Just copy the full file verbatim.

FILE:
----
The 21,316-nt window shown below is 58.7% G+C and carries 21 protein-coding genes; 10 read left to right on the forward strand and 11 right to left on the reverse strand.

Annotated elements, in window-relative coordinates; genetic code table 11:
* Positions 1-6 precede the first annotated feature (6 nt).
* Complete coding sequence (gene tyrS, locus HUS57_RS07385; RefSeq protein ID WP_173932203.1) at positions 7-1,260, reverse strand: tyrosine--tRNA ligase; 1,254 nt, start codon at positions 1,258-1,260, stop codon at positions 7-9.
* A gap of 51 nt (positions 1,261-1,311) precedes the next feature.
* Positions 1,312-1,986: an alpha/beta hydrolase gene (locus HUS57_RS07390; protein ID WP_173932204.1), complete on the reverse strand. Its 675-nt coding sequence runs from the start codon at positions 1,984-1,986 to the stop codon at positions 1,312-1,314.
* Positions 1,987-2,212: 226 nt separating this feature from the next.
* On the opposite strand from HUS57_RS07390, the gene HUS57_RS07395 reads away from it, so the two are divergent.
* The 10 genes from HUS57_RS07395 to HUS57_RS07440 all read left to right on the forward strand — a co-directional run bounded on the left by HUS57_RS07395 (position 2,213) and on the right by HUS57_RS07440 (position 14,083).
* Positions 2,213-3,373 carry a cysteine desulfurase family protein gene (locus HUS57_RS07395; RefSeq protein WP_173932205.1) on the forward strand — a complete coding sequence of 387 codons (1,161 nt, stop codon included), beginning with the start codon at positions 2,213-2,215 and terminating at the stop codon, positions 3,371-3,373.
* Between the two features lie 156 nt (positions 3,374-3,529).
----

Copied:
The 21,316-nt window shown below is 58.7% G+C and carries 21 protein-coding genes; 10 read left to right on the forward strand and 11 right to left on the reverse strand.

Annotated elements, in window-relative coordinates; genetic code table 11:
* Positions 1-6 precede the first annotated feature (6 nt).
* Complete coding sequence (gene tyrS, locus HUS57_RS07385; RefSeq protein ID WP_173932203.1) at positions 7-1,260, reverse strand: tyrosine--tRNA ligase; 1,254 nt, start codon at positions 1,258-1,260, stop codon at positions 7-9.
* A gap of 51 nt (positions 1,261-1,311) precedes the next feature.
* Positions 1,312-1,986: an alpha/beta hydrolase gene (locus HUS57_RS07390; protein ID WP_173932204.1), complete on the reverse strand. Its 675-nt coding sequence runs from the start codon at positions 1,984-1,986 to the stop codon at positions 1,312-1,314.
* Positions 1,987-2,212: 226 nt separating this feature from the next.
* On the opposite strand from HUS57_RS07390, the gene HUS57_RS07395 reads away from it, so the two are divergent.
* The 10 genes from HUS57_RS07395 to HUS57_RS07440 all read left to right on the forward strand — a co-directional run bounded on the left by HUS57_RS07395 (position 2,213) and on the right by HUS57_RS07440 (position 14,083).
* Positions 2,213-3,373 carry a cysteine desulfurase family protein gene (locus HUS57_RS07395; RefSeq protein WP_173932205.1) on the forward strand — a complete coding sequence of 387 codons (1,161 nt, stop codon included), beginning with the start codon at positions 2,213-2,215 and terminating at the stop codon, positions 3,371-3,373.
* Between the two features lie 156 nt (positions 3,374-3,529).